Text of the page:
There’s a wheel barrow in my pipeline!

Rob Welke, from Adelaide, South Australia, took an uncommon cellphone from an irrigator in the late 1990’s. “Rob”, he mentioned, “I assume there’s a wheel barrow in my pipeline. Can you find it?”
Robert L Welke, Director, Training Manager and Pumping/Hydraulics Consultant
Wheel barrows have been used to hold package for reinstating cement lining throughout mild steel cement lined (MSCL) pipeline construction within the old days. It’s not the first time Rob had heard of a wheel barrow being left in a large pipeline. Legend has it that it happened in the course of the rehabilitation of the Cobdogla Irrigation Area, near Barmera, South Australia, in 1980’s. It can be suspected that it may just have been a plausible excuse for unaccounted friction losses in a brand new 1000mm trunk main!
Rob agreed to help his client out. A 500mm dia. PVC rising major delivered recycled water from a pumping station to a reservoir 10km away.
The drawback was that, after a 12 months in operation, there was about a 10% discount in pumping output. The client assured me that he had examined the pumps and so they have been OK. Therefore, it just needed to be a ‘wheel barrow’ within the pipe.
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Rob approached this drawback a lot as he had throughout his time in SA Water, where he had extensive expertise finding isolated partial blockages in deteriorated Cast iron Cement Lined (CICL) water provide pipelines through the 1980’s.
Recording hydraulic gradients
He recorded correct stress readings alongside the pipeline at a number of locations (at least 10 locations) which had been surveyed to provide correct elevation information. The sum of the strain reading plus the elevation at every level (termed the Peizometric Height) gave the hydraulic head at each point. Plotting the hydraulic heads with chainage gives a a number of level hydraulic gradient (HG), very like in the graph beneath.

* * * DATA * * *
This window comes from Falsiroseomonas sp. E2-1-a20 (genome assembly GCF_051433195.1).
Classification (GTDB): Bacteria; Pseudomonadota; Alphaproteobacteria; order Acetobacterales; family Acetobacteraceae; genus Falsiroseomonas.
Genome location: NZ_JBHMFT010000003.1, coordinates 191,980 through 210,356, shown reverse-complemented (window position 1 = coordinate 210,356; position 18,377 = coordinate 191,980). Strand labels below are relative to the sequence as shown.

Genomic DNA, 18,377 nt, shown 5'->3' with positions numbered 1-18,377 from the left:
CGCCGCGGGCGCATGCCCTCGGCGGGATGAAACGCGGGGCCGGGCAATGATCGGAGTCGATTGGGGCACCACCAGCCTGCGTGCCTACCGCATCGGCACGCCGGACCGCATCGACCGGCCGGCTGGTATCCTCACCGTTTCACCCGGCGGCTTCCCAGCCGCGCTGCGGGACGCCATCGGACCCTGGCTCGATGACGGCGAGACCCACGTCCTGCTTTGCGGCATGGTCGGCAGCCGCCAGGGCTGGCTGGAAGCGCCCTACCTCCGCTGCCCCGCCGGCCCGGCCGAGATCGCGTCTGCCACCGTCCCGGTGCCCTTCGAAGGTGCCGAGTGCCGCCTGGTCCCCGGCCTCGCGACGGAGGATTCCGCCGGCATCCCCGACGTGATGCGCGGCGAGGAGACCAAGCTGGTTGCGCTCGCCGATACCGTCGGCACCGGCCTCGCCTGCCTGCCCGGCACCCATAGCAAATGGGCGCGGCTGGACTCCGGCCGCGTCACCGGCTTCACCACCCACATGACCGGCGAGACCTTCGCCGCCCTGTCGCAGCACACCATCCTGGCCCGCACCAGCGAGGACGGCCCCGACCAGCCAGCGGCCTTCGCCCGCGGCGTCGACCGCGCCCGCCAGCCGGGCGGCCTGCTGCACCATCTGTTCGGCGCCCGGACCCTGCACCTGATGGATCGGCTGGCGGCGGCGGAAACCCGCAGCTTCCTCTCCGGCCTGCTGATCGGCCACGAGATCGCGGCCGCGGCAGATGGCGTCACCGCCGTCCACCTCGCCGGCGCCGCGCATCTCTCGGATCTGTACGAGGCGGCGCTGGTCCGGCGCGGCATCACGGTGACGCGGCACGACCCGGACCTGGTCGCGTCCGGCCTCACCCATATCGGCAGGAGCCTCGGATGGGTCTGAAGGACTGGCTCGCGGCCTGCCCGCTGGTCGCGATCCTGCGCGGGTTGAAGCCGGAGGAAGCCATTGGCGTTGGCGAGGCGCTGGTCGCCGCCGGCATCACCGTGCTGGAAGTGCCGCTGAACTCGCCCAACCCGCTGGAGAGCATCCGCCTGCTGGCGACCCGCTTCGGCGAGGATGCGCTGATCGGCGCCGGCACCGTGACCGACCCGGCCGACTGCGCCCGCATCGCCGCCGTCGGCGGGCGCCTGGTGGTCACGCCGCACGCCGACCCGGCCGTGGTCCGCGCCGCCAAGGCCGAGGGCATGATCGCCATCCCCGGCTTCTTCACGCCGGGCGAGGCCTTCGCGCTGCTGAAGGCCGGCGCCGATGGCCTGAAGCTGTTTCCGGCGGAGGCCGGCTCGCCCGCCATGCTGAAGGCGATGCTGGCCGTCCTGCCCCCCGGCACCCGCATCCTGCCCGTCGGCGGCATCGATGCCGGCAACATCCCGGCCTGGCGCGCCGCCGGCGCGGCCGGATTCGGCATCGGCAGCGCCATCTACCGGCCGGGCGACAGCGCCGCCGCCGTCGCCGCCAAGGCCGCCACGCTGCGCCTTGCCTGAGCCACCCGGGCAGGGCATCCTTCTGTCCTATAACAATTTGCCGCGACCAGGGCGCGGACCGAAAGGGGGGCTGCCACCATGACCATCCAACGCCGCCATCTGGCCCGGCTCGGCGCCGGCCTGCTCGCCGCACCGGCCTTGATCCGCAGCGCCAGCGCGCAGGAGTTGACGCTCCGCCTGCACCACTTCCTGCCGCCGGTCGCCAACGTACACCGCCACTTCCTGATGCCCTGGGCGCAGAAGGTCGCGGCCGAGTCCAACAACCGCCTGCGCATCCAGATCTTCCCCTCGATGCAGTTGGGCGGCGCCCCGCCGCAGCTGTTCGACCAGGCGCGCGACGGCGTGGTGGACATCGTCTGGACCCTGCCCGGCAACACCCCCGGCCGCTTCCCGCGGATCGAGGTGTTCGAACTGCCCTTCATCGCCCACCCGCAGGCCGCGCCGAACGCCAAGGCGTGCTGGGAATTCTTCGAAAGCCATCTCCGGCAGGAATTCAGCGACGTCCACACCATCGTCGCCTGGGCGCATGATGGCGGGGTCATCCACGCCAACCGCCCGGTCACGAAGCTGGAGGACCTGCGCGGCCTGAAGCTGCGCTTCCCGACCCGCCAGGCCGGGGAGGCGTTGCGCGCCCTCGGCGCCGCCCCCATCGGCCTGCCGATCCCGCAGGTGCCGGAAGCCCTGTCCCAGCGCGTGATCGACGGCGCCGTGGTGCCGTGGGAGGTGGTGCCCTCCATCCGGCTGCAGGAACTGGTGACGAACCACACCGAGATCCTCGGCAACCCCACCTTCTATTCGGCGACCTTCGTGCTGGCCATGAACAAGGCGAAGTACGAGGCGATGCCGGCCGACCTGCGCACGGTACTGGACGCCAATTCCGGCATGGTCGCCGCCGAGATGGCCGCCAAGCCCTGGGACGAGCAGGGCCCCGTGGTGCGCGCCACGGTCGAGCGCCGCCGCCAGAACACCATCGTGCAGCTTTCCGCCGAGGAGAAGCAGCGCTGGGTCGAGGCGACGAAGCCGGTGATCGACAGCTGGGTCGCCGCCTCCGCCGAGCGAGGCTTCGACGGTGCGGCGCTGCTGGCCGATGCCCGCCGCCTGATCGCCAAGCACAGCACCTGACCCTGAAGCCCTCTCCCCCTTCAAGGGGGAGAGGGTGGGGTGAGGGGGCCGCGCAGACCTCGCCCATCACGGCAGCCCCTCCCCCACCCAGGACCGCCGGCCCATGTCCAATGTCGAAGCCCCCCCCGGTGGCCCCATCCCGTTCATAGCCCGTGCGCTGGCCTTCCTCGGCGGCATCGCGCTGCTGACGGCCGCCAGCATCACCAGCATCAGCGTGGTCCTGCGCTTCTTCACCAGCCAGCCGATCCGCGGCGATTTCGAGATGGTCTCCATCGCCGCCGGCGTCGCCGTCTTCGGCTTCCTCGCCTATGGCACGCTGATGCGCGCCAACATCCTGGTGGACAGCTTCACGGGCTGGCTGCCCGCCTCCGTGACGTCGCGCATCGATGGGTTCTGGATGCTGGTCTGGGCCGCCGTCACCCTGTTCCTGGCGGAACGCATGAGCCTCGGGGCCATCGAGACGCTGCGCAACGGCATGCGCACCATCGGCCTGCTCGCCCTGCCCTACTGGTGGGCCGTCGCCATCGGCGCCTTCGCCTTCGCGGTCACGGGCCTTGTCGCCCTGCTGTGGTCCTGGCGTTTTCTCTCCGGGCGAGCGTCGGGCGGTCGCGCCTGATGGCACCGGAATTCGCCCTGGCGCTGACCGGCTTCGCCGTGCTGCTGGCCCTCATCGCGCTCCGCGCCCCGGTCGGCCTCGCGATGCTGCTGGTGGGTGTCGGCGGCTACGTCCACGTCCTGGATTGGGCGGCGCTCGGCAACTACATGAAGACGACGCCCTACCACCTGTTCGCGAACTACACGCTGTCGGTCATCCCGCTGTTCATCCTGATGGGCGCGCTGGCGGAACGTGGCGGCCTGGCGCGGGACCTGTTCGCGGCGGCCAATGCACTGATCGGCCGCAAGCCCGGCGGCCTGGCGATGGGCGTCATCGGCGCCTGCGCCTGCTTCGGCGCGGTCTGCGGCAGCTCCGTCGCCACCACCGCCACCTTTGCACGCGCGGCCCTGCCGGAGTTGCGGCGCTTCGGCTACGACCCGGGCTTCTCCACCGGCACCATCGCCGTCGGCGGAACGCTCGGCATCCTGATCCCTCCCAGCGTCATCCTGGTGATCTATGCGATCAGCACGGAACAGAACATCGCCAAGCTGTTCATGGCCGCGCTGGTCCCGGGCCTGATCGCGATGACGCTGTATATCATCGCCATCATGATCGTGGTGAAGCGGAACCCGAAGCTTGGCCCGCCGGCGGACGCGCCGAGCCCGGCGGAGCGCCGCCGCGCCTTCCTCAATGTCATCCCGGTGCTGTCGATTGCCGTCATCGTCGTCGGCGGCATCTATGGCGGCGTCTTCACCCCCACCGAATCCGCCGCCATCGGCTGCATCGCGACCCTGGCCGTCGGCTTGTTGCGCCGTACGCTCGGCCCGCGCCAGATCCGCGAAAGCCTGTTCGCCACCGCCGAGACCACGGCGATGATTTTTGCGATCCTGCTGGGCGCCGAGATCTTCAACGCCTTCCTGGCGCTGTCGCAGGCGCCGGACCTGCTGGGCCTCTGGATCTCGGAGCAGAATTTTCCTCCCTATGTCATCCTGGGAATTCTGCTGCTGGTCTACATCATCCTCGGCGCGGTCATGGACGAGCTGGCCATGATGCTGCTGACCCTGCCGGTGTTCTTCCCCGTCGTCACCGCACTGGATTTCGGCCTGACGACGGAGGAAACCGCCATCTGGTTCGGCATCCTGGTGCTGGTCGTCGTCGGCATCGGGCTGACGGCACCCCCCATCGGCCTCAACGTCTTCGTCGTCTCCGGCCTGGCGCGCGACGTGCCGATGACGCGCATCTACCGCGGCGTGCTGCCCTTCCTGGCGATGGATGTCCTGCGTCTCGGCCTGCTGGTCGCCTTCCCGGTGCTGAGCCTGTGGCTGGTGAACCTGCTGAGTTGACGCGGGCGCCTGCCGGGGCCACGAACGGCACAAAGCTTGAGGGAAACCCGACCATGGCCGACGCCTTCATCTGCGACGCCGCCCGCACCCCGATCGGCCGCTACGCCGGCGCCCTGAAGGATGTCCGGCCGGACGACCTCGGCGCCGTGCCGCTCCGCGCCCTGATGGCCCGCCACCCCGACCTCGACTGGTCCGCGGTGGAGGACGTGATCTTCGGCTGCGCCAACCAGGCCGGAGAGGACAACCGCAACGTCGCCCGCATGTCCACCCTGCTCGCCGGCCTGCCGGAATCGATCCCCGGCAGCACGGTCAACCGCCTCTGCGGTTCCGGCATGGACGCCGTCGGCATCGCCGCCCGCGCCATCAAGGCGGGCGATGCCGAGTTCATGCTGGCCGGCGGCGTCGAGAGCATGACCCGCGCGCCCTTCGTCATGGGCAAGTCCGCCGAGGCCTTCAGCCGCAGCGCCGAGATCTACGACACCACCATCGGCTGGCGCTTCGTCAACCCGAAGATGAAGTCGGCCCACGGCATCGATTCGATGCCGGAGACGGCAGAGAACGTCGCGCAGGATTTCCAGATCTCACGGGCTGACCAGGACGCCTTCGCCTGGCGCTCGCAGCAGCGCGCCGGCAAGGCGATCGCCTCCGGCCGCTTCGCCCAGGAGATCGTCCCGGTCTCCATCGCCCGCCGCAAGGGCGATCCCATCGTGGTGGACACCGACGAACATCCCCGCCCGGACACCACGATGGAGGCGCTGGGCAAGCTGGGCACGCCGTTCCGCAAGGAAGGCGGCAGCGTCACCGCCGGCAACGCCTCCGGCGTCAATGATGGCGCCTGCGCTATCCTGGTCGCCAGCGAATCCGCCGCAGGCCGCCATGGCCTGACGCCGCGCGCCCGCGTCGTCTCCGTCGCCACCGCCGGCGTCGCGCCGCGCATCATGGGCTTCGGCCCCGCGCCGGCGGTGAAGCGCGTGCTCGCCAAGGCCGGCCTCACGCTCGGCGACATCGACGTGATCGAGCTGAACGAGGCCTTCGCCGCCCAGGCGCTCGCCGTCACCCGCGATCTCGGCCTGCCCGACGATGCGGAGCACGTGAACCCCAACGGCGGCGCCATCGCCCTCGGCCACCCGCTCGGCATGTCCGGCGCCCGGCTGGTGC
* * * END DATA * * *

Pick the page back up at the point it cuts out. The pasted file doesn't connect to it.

Hydraulic Grade (HG) blue line from the friction exams indicated a constant gradient, indicating there was no wheel barrow within the pipe. If there was a wheel barrow within the pipe, the HG would be like the purple line, with the wheel barrow between factors three and four km. Graph: R Welke
Given that the HG was fairly straight, there was clearly no blockage along the way in which, which might be evident by a sudden change in slope of the HG at that point.
So, it was figured that the top loss should be because of a common friction construct up in the pipeline. To verify this principle, it was decided to ‘pig’ the pipeline. This involved utilizing the pumps to force two foam cylinders, about 5cm bigger than the pipe ID and 70cm lengthy, alongside the pipe from the pump end, exiting into the reservoir.
Two foam pigs emerge from the pipeline. The pipeline performance was improved 10% on account of ‘pigging’. Photo: R Welke
The prompt improvement within the pipeline friction from pigging was nothing wanting wonderful. The system head loss had been nearly completely restored to unique performance, resulting in a couple of 10% move improvement from the pump station. So, instead of discovering a wheel barrow, a biofilm was discovered liable for pipe friction build-up.
Pipeline ENERGY EFFICIENCY
Pipeline efficiency could be at all times be viewed from an energy effectivity perspective. Below is a graph exhibiting the biofilm affected (red line) and restored (black line) system curves for the client’s pipeline, before and after pigging.
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The improve in system head because of biofilm caused the pumps not solely to function at a better head, but that a variety of the pumping was compelled into peak electrical energy tariff. The reduced efficiency pipeline finally accounted for about 15% extra pumping power costs.